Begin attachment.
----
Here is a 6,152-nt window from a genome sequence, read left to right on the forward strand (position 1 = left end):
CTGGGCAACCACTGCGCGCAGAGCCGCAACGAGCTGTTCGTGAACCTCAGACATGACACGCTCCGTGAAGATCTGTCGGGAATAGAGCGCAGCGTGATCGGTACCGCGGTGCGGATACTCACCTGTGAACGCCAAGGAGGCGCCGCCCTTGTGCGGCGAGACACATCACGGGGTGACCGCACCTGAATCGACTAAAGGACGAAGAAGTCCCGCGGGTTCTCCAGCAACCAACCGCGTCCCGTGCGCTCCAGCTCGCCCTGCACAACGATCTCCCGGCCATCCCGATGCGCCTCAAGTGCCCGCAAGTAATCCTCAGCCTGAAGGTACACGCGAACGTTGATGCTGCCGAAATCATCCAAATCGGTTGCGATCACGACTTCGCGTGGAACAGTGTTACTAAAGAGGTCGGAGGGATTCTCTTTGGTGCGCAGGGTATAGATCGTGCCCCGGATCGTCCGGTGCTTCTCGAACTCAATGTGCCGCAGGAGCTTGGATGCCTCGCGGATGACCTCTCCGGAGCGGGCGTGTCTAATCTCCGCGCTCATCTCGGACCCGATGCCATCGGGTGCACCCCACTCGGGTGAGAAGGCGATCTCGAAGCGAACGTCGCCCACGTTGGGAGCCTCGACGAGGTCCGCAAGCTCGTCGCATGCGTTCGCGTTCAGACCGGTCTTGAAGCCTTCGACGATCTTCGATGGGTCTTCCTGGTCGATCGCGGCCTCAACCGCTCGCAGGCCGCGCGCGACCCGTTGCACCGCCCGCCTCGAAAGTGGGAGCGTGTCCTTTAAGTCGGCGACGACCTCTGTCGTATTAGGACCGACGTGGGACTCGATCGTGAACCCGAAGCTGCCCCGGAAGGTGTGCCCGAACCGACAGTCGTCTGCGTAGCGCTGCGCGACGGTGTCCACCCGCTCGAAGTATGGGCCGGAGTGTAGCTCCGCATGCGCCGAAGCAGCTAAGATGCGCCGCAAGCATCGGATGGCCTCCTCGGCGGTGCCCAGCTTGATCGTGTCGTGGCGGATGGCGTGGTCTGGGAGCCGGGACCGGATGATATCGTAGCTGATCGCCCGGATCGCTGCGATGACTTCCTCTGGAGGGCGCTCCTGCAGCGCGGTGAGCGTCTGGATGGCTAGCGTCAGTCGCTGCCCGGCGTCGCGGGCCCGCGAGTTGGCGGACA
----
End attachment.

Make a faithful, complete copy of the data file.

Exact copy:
Here is a 6,152-nt window from a genome sequence, read left to right on the forward strand (position 1 = left end):
CTGGGCAACCACTGCGCGCAGAGCCGCAACGAGCTGTTCGTGAACCTCAGACATGACACGCTCCGTGAAGATCTGTCGGGAATAGAGCGCAGCGTGATCGGTACCGCGGTGCGGATACTCACCTGTGAACGCCAAGGAGGCGCCGCCCTTGTGCGGCGAGACACATCACGGGGTGACCGCACCTGAATCGACTAAAGGACGAAGAAGTCCCGCGGGTTCTCCAGCAACCAACCGCGTCCCGTGCGCTCCAGCTCGCCCTGCACAACGATCTCCCGGCCATCCCGATGCGCCTCAAGTGCCCGCAAGTAATCCTCAGCCTGAAGGTACACGCGAACGTTGATGCTGCCGAAATCATCCAAATCGGTTGCGATCACGACTTCGCGTGGAACAGTGTTACTAAAGAGGTCGGAGGGATTCTCTTTGGTGCGCAGGGTATAGATCGTGCCCCGGATCGTCCGGTGCTTCTCGAACTCAATGTGCCGCAGGAGCTTGGATGCCTCGCGGATGACCTCTCCGGAGCGGGCGTGTCTAATCTCCGCGCTCATCTCGGACCCGATGCCATCGGGTGCACCCCACTCGGGTGAGAAGGCGATCTCGAAGCGAACGTCGCCCACGTTGGGAGCCTCGACGAGGTCCGCAAGCTCGTCGCATGCGTTCGCGTTCAGACCGGTCTTGAAGCCTTCGACGATCTTCGATGGGTCTTCCTGGTCGATCGCGGCCTCAACCGCTCGCAGGCCGCGCGCGACCCGTTGCACCGCCCGCCTCGAAAGTGGGAGCGTGTCCTTTAAGTCGGCGACGACCTCTGTCGTATTAGGACCGACGTGGGACTCGATCGTGAACCCGAAGCTGCCCCGGAAGGTGTGCCCGAACCGACAGTCGTCTGCGTAGCGCTGCGCGACGGTGTCCACCCGCTCGAAGTATGGGCCGGAGTGTAGCTCCGCATGCGCCGAAGCAGCTAAGATGCGCCGCAAGCATCGGATGGCCTCCTCGGCGGTGCCCAGCTTGATCGTGTCGTGGCGGATGGCGTGGTCTGGGAGCCGGGACCGGATGATATCGTAGCTGATCGCCCGGATCGCTGCGATGACTTCCTCTGGAGGGCGCTCCTGCAGCGCGGTGAGCGTCTGGATGGCTAGCGTCAGTCGCTGCCCGGCGTCGCGGGCCCGCGAGTTGGCGGACA